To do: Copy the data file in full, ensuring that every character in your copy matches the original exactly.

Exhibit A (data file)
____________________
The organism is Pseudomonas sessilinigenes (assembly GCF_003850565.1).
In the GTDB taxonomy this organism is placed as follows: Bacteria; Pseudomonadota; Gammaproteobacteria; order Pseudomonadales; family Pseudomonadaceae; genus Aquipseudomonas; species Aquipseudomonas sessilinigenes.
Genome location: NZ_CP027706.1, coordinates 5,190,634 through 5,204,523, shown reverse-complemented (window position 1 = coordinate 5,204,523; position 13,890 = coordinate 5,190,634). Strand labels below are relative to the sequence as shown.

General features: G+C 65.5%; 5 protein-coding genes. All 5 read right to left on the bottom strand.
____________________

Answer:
The organism is Pseudomonas sessilinigenes (assembly GCF_003850565.1).
In the GTDB taxonomy this organism is placed as follows: Bacteria; Pseudomonadota; Gammaproteobacteria; order Pseudomonadales; family Pseudomonadaceae; genus Aquipseudomonas; species Aquipseudomonas sessilinigenes.
Genome location: NZ_CP027706.1, coordinates 5,190,634 through 5,204,523, shown reverse-complemented (window position 1 = coordinate 5,204,523; position 13,890 = coordinate 5,190,634). Strand labels below are relative to the sequence as shown.

General features: G+C 65.5%; 5 protein-coding genes. All 5 read right to left on the bottom strand.